How to Buy Treasury Bonds

U.S. Treasury bonds are relatively safe long-term investments. Learn how to buy them directly from the government or through brokers, banks and exchange-traded funds.
Alieza Durana
By Alieza Durana 
Edited by Chris Davis

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Nerdy takeaways
  • Treasury bonds are low-risk, long-term investments issued by the U.S. government.

  • You can buy them from the government directly, and many buy them through a brokerage, retirement or bank account.

  • Treasury bond owners pay federal taxes on the investment interest earned but no state or local taxes.

What is a Treasury bond?

Treasury bonds, also called T-bonds, are low-risk securities issued by the U.S. government that pay a fixed rate of interest. As a T-bond investor, you essentially make a loan to the government, and it pays you back with interest over time. 

Here are some Treasury bond basics: 

  • They're issued in 20- or 30-year terms. 

  • They can be purchased in increments of $100.

  • Treasury bonds pay interest semiannually (every six months) until the end of the term.

  • They're low-risk, long-term investments guaranteed by the U.S. government. 

The current rate for 20- and 30-year bonds is 4% and will be next updated in February 2023. 

» Learn more: Guide to Treasurys 

Where to buy a Treasury bond 

While you can buy T-bonds directly from the source — the U.S. government — one of the most common ways people add them to their portfolio is by investing in Treasury exchange-traded funds or mutual funds through bank, brokerage or retirement accounts. 

From a broker or a bank 

Exchange-traded funds and mutual funds are ways to buy government bonds in bulk on a brokerage platform. An exchange-traded fund, or ETF, is a basket of investments — such as stocks or bonds — from which you can buy as many or as few shares as you like. Treasury ETFs invest in U.S. Treasury securities, and they are low-cost investments that can be bought and sold like any ETF. Like ETFs, mutual funds are another way investors pool resources in order to get exposure to many securities without having to purchase or manage them.

According to Nicholas Juhle, a certified financial analyst and chief investment officer at Greenleaf Trust, ETFs and mutual funds offer the convenience of owning a number of Treasury bonds that mature at different times and having them managed for you. 

“There's a system in place. When the bonds mature, they're rolling that back into new Treasurys for you all the time,” he says.

To understand what the ETF or mutual fund you’re interested in contains, Juhle recommends checking its prospectus. 

“Each ETF or mutual fund is going to have a prospectus that describes exactly what can and cannot be held,” Juhle says. For example, this might include whether the fund holds 80% T-bonds or 100% T-bonds.

» Learn more: What is an ETF 

Directly from the U.S. government through the TreasuryDirect website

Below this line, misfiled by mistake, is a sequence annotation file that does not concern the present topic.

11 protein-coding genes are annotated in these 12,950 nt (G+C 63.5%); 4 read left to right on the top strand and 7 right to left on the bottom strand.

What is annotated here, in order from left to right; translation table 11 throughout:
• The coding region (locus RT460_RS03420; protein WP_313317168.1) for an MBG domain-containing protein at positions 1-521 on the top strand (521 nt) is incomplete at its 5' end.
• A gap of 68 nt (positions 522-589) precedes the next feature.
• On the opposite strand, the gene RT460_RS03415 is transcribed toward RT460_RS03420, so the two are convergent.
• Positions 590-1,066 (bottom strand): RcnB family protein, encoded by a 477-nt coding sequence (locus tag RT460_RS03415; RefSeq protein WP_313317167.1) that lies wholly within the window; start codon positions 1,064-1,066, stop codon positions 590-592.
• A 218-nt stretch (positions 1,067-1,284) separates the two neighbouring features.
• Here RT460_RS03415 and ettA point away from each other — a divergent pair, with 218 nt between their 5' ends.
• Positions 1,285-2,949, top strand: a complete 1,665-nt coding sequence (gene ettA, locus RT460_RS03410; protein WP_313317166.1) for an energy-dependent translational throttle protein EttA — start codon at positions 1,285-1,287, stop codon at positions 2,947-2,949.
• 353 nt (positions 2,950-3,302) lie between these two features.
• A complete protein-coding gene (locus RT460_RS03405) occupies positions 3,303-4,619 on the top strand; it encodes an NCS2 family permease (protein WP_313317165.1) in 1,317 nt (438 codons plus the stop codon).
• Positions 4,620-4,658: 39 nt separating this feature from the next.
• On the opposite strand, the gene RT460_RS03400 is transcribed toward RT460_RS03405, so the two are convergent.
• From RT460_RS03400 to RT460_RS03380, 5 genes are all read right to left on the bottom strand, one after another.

If you want to bypass brokerages and buy direct from the government, be sure you have these three pieces of information handy if you do: a taxpayer identification number or Social Security number, a U.S. address, and a checking or savings account to link for payment. 

To get started:

  1. Go to TreasuryDirect.gov (or skip to step five if you already have an account).

  2. Choose the type of account you’re selecting: an individual account, business or organizational account, or estate and trust account.

  3. Provide personal information including: a taxpayer identification number, or TIN; a U.S. address; and a bank account.

  4. Create a password and username to open a TreasuryDirect account.

  5. Once your account has been confirmed, open the account and select the Buy Direct tab.

  6. Specify the security you want — in this case Treasury bonds — and the amount you want to buy.   

  7. Select buy.

When the bond matures, the yield lands directly and automatically in your account.  

Important Treasury Bond Terms

Key terms

Definitions and examples

Annual coupon payment

The total investment interest payment over the course of 1 year.

Coupon payment frequency

How often investment interest payments are made. T-bond coupon payments pay every 6 months until maturity.

Discount price

The price of the bond if it falls below face value.

Face value

The price of the bond if held to maturity.

Interest rate

The amount a lender charges a borrower to loan them money. The interest rate for T-bonds as of November 2022 was 4%.

Price

What investors will pay for a (Treasury) bond, which is affected by the economic environment.

Years to maturity

T-bonds mature in 20 or 30 years.

Yield to maturity

The total investment return if a bond is held to maturity.

Frequently asked questions

Treasury bonds are not the same as U.S. savings bonds. While both are U.S. debt securities, a savings bond is a different type of loan to the U.S. government sold in two series: I and EE. And unlike Treasury bonds, savings bonds cannot be bought or sold on secondary markets.

While often lumped in with Treasury bonds, Treasury notes and bills are shorter-term U.S. government bonds. Treasury notes mature in two to 10 years and Treasury bills in four weeks to a year.

Using a brokerage or bank is the only way to trade a Treasury bond before its maturity date. Bonds must be traded outside of TreasuryDirect through a bank, brokerage or dealer by selling T-bonds to investors looking to buy.

Not necessarily. If purchased from TreasuryDirect, you can sell your bond early in the bond market as long as you've held it for at least 45 days. However, this rule does not apply to T-bonds bought on the secondary market.

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